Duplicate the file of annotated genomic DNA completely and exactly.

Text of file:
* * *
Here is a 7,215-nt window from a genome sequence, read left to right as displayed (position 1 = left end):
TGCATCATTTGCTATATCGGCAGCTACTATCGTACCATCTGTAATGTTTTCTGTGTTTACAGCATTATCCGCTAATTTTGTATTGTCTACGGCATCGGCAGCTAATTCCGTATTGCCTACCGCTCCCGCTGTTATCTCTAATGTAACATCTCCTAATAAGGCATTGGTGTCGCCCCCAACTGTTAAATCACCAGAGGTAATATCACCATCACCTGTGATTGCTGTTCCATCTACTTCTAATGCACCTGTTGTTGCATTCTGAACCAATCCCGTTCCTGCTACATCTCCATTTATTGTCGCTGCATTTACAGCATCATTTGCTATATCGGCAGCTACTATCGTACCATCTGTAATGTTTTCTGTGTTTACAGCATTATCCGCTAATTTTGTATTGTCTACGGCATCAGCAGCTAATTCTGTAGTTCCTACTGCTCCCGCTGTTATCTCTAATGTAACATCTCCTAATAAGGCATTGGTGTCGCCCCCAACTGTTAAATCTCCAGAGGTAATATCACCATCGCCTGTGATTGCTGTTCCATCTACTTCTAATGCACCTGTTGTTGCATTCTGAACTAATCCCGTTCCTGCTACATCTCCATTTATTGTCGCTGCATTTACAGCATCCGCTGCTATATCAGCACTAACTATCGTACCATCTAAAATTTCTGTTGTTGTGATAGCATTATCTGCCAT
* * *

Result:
Here is a 7,215-nt window from a genome sequence, read left to right as displayed (position 1 = left end):
TGCATCATTTGCTATATCGGCAGCTACTATCGTACCATCTGTAATGTTTTCTGTGTTTACAGCATTATCCGCTAATTTTGTATTGTCTACGGCATCGGCAGCTAATTCCGTATTGCCTACCGCTCCCGCTGTTATCTCTAATGTAACATCTCCTAATAAGGCATTGGTGTCGCCCCCAACTGTTAAATCACCAGAGGTAATATCACCATCACCTGTGATTGCTGTTCCATCTACTTCTAATGCACCTGTTGTTGCATTCTGAACCAATCCCGTTCCTGCTACATCTCCATTTATTGTCGCTGCATTTACAGCATCATTTGCTATATCGGCAGCTACTATCGTACCATCTGTAATGTTTTCTGTGTTTACAGCATTATCCGCTAATTTTGTATTGTCTACGGCATCAGCAGCTAATTCTGTAGTTCCTACTGCTCCCGCTGTTATCTCTAATGTAACATCTCCTAATAAGGCATTGGTGTCGCCCCCAACTGTTAAATCTCCAGAGGTAATATCACCATCGCCTGTGATTGCTGTTCCATCTACTTCTAATGCACCTGTTGTTGCATTCTGAACTAATCCCGTTCCTGCTACATCTCCATTTATTGTCGCTGCATTTACAGCATCCGCTGCTATATCAGCACTAACTATCGTACCATCTAAAATTTCTGTTGTTGTGATAGCATTATCTGCCAT